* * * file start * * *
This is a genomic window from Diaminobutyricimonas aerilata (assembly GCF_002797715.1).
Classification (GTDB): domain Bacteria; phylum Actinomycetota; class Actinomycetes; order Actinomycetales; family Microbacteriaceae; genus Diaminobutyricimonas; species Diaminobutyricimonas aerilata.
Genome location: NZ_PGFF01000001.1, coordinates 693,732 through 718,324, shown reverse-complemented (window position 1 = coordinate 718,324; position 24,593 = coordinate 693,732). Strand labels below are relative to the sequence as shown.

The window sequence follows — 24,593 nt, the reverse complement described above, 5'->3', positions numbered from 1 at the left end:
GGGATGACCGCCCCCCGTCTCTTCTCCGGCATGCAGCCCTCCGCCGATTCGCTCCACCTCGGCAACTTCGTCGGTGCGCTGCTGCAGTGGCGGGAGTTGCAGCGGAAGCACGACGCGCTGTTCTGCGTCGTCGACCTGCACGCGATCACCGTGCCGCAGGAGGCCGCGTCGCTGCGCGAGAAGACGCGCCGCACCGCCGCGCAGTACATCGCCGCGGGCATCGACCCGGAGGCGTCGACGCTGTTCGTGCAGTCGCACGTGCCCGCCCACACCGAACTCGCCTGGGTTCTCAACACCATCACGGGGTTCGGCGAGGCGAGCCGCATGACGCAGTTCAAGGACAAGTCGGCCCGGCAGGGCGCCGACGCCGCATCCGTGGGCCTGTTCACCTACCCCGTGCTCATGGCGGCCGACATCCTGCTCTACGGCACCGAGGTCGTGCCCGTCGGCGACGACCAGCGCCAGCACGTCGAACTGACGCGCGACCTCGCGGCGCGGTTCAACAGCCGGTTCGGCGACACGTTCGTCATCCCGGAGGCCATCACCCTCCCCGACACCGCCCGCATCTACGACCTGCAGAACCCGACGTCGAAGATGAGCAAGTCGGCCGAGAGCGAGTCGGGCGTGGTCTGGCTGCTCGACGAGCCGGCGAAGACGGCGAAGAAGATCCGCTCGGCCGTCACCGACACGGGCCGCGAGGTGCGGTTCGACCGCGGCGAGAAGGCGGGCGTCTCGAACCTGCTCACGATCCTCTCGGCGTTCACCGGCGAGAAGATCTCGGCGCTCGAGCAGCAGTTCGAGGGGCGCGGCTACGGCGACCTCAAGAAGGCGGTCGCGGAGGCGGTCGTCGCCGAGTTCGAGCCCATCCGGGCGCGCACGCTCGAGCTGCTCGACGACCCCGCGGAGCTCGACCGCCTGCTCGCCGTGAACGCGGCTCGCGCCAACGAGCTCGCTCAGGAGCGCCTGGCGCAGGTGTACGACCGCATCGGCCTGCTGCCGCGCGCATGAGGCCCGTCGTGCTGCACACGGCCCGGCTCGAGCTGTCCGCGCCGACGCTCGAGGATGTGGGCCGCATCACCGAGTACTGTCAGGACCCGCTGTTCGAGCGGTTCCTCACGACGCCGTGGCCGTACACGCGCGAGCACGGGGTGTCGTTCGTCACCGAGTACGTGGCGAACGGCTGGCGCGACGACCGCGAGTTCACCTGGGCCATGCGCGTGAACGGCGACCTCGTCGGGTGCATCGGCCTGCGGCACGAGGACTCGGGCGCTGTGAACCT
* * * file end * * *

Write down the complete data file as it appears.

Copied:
This is a genomic window from Diaminobutyricimonas aerilata (assembly GCF_002797715.1).
Classification (GTDB): domain Bacteria; phylum Actinomycetota; class Actinomycetes; order Actinomycetales; family Microbacteriaceae; genus Diaminobutyricimonas; species Diaminobutyricimonas aerilata.
Genome location: NZ_PGFF01000001.1, coordinates 693,732 through 718,324, shown reverse-complemented (window position 1 = coordinate 718,324; position 24,593 = coordinate 693,732). Strand labels below are relative to the sequence as shown.

The window sequence follows — 24,593 nt, the reverse complement described above, 5'->3', positions numbered from 1 at the left end:
GGGATGACCGCCCCCCGTCTCTTCTCCGGCATGCAGCCCTCCGCCGATTCGCTCCACCTCGGCAACTTCGTCGGTGCGCTGCTGCAGTGGCGGGAGTTGCAGCGGAAGCACGACGCGCTGTTCTGCGTCGTCGACCTGCACGCGATCACCGTGCCGCAGGAGGCCGCGTCGCTGCGCGAGAAGACGCGCCGCACCGCCGCGCAGTACATCGCCGCGGGCATCGACCCGGAGGCGTCGACGCTGTTCGTGCAGTCGCACGTGCCCGCCCACACCGAACTCGCCTGGGTTCTCAACACCATCACGGGGTTCGGCGAGGCGAGCCGCATGACGCAGTTCAAGGACAAGTCGGCCCGGCAGGGCGCCGACGCCGCATCCGTGGGCCTGTTCACCTACCCCGTGCTCATGGCGGCCGACATCCTGCTCTACGGCACCGAGGTCGTGCCCGTCGGCGACGACCAGCGCCAGCACGTCGAACTGACGCGCGACCTCGCGGCGCGGTTCAACAGCCGGTTCGGCGACACGTTCGTCATCCCGGAGGCCATCACCCTCCCCGACACCGCCCGCATCTACGACCTGCAGAACCCGACGTCGAAGATGAGCAAGTCGGCCGAGAGCGAGTCGGGCGTGGTCTGGCTGCTCGACGAGCCGGCGAAGACGGCGAAGAAGATCCGCTCGGCCGTCACCGACACGGGCCGCGAGGTGCGGTTCGACCGCGGCGAGAAGGCGGGCGTCTCGAACCTGCTCACGATCCTCTCGGCGTTCACCGGCGAGAAGATCTCGGCGCTCGAGCAGCAGTTCGAGGGGCGCGGCTACGGCGACCTCAAGAAGGCGGTCGCGGAGGCGGTCGTCGCCGAGTTCGAGCCCATCCGGGCGCGCACGCTCGAGCTGCTCGACGACCCCGCGGAGCTCGACCGCCTGCTCGCCGTGAACGCGGCTCGCGCCAACGAGCTCGCTCAGGAGCGCCTGGCGCAGGTGTACGACCGCATCGGCCTGCTGCCGCGCGCATGAGGCCCGTCGTGCTGCACACGGCCCGGCTCGAGCTGTCCGCGCCGACGCTCGAGGATGTGGGCCGCATCACCGAGTACTGTCAGGACCCGCTGTTCGAGCGGTTCCTCACGACGCCGTGGCCGTACACGCGCGAGCACGGGGTGTCGTTCGTCACCGAGTACGTGGCGAACGGCTGGCGCGACGACCGCGAGTTCACCTGGGCCATGCGCGTGAACGGCGACCTCGTCGGGTGCATCGGCCTGCGGCACGAGGACTCGGGCGCTGTGAACCT